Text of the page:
2017 Grant Recipient Gloria Petersen, PhD

Home Research Research Grants Program Grants Awarded Grants Awarded by Year 2017 Research Grant Recipients 2017 Grant Recipient Gloria Petersen, PhD

2017 GRANTEE: Gloria Petersen, PhD

Mayo Clinic
Research Project: Validation and Temporal Performance of Pancreatic Cancer Biomarkers in Prospective Cohorts
Award: 2017 Pancreatic Cancer Action Network Early Detection Targeted Grant
Award Period: July 1, 2017 – June 30, 2019
Amount: $250,000

Biographical Highlights
Dr. Petersen joined the Mayo Clinic in 1999 and is currently a professor of epidemiology and deputy director for population sciences in the Mayo Clinic Cancer Center. She was associate professor of epidemiology at Johns Hopkins University before joining Mayo Clinic. Dr. Petersen is also a longstanding member of the Pancreatic Cancer Action Network’s Scientific & Medical Advisory Board. She received her degrees in physical anthropology from the University of California, Santa Barbara, University of Oregon and University of California, Los Angeles. Dr. Petersen then did her postdoctoral training in medical genetics at Harbor-UCLA Medical Center in Torrance, Calif and is a Board-certified PhD medical geneticist. She brings to this study deep research experience and knowledge of translational research in pancreatic cancer and has expertise in genetics and risk stratification.

Project Overview
The lack of an effective early detection strategy represents an enormous challenge for pancreatic cancer, leading to the majority of cases being diagnosed once the disease has progressed to advanced stages. There has been a great deal of recent attention on the discovery of blood-based biomarkers, or detectable and measurable substances that could predict the presence or progression of the disease.

However, very few blood-based biomarker strategies have met the appropriate criteria to be considered successful for translation to the clinic. Some reasons for the lack of success are the relatively low incidence of the disease, leading to too few samples from any single study, the lack of validated biomarkers and insufficient data surrounding the performance of biomarkers for early detection in various time intervals from sample collection to diagnosis.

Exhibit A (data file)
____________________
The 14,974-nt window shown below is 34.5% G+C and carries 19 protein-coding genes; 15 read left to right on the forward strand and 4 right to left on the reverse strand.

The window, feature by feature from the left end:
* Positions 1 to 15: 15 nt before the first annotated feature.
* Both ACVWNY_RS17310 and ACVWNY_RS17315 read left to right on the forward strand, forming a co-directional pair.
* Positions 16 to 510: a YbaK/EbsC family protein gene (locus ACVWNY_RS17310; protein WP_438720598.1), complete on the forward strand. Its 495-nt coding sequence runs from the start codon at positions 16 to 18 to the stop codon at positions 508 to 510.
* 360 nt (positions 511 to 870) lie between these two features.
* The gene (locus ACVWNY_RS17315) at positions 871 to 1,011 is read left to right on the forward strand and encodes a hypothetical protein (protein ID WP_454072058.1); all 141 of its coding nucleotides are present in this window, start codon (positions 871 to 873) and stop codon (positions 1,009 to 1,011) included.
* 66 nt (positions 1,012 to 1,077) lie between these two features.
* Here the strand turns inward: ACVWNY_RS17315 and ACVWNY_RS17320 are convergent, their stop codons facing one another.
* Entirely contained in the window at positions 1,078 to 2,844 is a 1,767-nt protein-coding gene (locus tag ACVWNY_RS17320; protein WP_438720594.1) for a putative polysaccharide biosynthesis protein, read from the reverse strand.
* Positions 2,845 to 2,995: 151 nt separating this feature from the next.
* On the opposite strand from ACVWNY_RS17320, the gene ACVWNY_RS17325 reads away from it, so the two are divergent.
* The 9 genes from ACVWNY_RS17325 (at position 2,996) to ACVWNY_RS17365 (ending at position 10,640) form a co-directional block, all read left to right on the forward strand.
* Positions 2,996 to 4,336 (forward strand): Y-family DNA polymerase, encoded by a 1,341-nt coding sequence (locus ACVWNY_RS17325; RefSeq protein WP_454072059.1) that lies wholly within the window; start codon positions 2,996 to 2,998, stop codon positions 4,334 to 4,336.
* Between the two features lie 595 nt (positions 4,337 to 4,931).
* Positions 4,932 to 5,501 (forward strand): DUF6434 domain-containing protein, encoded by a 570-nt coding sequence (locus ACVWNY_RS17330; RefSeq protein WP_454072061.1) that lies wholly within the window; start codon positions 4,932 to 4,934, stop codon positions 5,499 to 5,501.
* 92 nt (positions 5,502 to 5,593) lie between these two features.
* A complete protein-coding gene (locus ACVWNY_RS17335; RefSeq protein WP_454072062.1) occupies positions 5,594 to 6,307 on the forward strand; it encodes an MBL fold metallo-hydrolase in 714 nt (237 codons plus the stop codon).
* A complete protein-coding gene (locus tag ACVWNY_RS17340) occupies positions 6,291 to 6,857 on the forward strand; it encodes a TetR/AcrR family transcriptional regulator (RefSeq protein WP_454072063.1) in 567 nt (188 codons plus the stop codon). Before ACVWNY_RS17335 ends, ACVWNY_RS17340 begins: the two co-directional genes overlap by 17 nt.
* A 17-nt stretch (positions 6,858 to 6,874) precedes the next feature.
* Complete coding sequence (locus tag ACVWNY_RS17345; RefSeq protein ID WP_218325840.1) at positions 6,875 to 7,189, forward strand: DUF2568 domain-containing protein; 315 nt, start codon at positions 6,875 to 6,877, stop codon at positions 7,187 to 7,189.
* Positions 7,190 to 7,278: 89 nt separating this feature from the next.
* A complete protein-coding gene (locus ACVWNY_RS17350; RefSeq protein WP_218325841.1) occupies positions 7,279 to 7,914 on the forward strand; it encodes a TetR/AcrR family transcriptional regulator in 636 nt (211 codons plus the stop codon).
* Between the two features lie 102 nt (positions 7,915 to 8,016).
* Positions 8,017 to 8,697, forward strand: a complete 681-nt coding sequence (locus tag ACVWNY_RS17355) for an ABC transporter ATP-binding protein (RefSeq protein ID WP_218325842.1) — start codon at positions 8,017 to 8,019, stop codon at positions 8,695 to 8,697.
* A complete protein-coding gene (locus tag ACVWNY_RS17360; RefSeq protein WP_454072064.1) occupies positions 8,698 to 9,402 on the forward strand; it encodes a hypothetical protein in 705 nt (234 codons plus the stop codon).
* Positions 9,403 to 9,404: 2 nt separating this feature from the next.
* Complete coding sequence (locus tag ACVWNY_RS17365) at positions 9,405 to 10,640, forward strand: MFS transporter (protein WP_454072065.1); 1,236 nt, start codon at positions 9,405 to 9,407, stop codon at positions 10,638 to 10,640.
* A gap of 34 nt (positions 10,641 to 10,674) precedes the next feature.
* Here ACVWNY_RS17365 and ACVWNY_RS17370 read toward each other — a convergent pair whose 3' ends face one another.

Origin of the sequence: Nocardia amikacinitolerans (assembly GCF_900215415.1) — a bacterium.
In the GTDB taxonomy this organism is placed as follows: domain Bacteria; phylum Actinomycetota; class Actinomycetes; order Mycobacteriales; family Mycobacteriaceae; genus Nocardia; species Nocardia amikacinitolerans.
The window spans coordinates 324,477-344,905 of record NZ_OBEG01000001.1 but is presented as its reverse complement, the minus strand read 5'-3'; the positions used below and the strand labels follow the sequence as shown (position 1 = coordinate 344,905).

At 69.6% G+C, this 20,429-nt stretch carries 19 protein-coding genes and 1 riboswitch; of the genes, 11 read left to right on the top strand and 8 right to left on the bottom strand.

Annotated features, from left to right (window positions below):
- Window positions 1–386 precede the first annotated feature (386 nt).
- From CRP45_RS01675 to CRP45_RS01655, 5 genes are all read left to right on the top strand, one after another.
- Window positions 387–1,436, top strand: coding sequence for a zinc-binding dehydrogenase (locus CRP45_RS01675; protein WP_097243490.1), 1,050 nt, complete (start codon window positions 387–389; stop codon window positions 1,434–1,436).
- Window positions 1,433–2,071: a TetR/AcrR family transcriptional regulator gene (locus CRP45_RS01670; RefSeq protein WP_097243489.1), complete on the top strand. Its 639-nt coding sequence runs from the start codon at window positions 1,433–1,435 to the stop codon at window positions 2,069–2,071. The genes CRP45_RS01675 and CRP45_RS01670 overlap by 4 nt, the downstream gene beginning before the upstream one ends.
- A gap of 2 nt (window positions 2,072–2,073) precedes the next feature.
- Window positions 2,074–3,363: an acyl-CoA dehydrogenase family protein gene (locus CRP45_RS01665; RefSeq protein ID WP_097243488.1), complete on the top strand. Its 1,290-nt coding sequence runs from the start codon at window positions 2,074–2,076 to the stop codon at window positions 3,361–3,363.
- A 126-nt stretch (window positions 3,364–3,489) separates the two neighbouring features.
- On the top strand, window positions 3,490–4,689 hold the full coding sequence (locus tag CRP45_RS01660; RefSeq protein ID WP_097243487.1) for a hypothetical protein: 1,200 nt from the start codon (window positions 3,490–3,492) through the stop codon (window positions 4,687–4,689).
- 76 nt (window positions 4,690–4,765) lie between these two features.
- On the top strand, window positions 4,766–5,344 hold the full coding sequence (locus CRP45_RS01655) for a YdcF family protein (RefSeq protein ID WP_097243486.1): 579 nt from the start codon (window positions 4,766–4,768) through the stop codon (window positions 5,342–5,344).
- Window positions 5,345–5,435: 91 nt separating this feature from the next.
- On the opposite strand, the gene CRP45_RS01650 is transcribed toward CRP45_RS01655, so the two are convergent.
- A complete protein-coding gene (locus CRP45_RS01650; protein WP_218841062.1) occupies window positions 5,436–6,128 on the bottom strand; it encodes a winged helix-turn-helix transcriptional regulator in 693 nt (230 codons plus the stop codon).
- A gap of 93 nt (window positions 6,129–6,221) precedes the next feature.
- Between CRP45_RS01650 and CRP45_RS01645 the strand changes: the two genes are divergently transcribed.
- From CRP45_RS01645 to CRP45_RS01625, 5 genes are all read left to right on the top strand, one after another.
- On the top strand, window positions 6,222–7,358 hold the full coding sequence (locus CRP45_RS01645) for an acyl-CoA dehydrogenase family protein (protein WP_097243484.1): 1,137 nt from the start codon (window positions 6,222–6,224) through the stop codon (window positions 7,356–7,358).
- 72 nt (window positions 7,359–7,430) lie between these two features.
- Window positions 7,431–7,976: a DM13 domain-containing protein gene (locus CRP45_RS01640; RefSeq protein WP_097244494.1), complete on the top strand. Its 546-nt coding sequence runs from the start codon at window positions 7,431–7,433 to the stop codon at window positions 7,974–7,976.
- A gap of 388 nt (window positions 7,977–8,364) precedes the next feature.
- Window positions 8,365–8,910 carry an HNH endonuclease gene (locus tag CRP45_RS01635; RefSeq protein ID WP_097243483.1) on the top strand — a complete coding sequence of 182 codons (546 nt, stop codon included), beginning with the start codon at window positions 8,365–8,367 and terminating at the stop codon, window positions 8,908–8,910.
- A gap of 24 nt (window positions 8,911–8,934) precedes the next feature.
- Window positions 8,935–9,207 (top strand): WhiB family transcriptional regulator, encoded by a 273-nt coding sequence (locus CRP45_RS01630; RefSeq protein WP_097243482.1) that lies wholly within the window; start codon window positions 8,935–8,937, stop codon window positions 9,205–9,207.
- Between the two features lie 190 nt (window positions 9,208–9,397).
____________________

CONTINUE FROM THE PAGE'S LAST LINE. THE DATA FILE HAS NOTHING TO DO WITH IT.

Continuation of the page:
Dr. Petersen and her research team seek to fill gaps by conducting a comprehensive and critical analysis of the landscape of prospective cohort studies (those that collected participant samples prior to their diagnosis with pancreatic cancer). Their goals are to catalog existing prospective studies, establish processes to assist investigators to assemble biosample sets suitable for robust pancreatic cancer early detection studies using these diverse cohorts and analyze the performance of individual biomarkers or panels of biomarkers over various time intervals leading up to the patient’s pancreatic cancer diagnosis.

The overarching goals of this project are to facilitate meaningful validation of the performance of various blood-based biomarkers to signify the presence of early-stage pancreatic cancer and to understand the timing of the appearance of biomarkers prior to clinical diagnosis of the disease.